Wild Bill has forwarded me Howard Kurtz’s piece on the firing of Keith Olbermann, something HK attributes to Olbermann’s anger:
” […]But with fame, fortune and better ratings came an emboldened sense of his own power, aided and abetted by his network. During the 2008 campaign, Griffin allowed Olbermann, along with onetime Democratic strategist Chris Matthews, to anchor MSNBC’s news coverage on primary and convention nights, drawing protests from NBC’s old guard.
One night, when GOP strategist Mike Murphy got into an argument with Matthews, Olbermann could be overheard saying, “Let’s wrap him up, all right?” Another time, while conservative morning host Joe Scarborough was arguing that John McCain was becoming more competitive against Obama, Olbermann, sitting in the anchor chair, muttered, “Get a shovel.”
“I mean, ‘Get a shovel’? Keith, my God,” Scarborough complained. Griffin finally junked the plan, installing David Gregory as the anchor for live political events. But that was then: with Obama in the White House for the midterm elections, Olbermann led the team coverage, along with Maddow, Matthews, O’Donnell, Schultz and liberal commentator Gene Robinson.
By the time Griffin suspended Olbermann late last year for violating network rules by contributing to Democratic candidates, there were deep scars on both sides. When Olbermann threatened to air his grievances on other networks, Griffin vowed to fire him.
The relationship with management kept deteriorating to the point that divorce became inevitable. Even those sympathetic to Olbermann came to believe that his deep well of anger, the secret of his box-office success, often got the best of him.
In the interest of disclosure, I should admit that I find Kurtz’s show on CNN–in which he purports to monitor TV “journalism”–unwatchable. What he considers controversial usually bores me, and he never gets below the surface to discuss the structural ills of his medium, those having to do with corporate ownership, political spectacle, the disappearance of a genuine “Left” on TV (whereas the Right flourishes and controls one cable network, having erased the line between a major political party and a network completely), and so on.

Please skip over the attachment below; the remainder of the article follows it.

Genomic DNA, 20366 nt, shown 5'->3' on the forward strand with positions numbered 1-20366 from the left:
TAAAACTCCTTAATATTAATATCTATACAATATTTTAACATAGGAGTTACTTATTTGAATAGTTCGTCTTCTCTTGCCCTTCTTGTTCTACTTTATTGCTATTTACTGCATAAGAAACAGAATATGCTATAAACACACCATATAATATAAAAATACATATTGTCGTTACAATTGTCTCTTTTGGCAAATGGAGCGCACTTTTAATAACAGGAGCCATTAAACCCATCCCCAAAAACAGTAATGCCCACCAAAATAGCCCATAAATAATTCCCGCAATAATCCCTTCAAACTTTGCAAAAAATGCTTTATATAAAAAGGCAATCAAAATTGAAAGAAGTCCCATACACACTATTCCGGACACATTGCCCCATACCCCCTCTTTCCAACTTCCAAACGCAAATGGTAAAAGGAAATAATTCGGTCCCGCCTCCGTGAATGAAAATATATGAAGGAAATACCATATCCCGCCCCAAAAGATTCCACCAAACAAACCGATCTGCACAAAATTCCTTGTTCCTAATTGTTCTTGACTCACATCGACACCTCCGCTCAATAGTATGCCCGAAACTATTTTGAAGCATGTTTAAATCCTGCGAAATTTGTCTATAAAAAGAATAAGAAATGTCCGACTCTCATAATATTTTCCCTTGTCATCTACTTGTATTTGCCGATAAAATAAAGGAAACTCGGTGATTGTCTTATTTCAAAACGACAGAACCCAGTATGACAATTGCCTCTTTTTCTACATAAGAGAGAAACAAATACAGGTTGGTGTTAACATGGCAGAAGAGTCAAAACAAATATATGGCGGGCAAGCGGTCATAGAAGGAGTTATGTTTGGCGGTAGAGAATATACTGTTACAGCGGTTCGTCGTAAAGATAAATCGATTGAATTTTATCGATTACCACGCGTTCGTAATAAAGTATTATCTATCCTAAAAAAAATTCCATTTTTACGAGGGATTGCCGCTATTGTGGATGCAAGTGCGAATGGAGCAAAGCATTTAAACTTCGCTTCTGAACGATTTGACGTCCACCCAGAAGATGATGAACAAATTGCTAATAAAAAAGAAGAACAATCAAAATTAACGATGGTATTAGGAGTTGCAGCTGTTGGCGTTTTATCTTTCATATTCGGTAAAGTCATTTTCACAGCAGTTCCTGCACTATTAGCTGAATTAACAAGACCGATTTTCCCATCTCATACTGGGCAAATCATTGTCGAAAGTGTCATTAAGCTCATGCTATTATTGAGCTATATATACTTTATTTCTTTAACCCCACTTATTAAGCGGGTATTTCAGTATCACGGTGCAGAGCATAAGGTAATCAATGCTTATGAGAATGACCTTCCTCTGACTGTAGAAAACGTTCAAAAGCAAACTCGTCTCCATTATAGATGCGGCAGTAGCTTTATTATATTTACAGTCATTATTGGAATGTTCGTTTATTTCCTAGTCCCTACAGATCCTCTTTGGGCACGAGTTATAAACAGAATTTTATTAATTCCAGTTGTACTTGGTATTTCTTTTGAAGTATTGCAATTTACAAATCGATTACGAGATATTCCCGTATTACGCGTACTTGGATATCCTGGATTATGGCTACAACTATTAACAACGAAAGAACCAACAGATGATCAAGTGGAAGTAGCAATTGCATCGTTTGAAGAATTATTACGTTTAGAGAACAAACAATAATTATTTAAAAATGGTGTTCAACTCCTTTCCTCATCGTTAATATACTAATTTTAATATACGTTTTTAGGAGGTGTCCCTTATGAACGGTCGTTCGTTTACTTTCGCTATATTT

Having said that, I feel the same way about his diagnosis of why Olbermann got fired. His examples of “anger” or ludicrous. Apparently he wanted to end one interview, and in another instance he used an apt colloquialism to call “bullshit” on the insipid Scarborough. Sure, maybe “get a shovel” is unprofessional, but given the cable landscape, just what counts as “professional” now? But evidence of “anger”? Huh?
Maybe Olbermann’s a hot-head. I don’t know. If that’s Kurtz’s point, he needs to give us more evidence, and needs to cite more than “even those sympathetic to Olbermann” as reliable sources.
I don’t have any evidence either, just experience and some intuition, both of which suggest to me that there was an old-fashioned power-conflict between labor (Olbermann) and management (his bosses), and management, which has all the power, won. I know also that if you’re a manager with some self-confidence, you learn to manage your best athletes, so to speak. If the “shovel” thing was Olbermann’s worst gaff, then apparently the rest of the “anger” (?) showed up behind the scenes. In which case you let him blow off steam, and/or you tell him to knock it off and cool down. But to fire him just shows where the real rage may lie; it’s that management-rage that’s often covered by a cool veneer and often speaks in grave tones about “civility.”
MSNBC showed Keith Olbermann who was boss.
If middle-of-the road Keith Olbermann and Ed Schultz are the bucking broncos of MSNBC, then “anger” isn’t the chief problem.
Howard Kurtz, company man.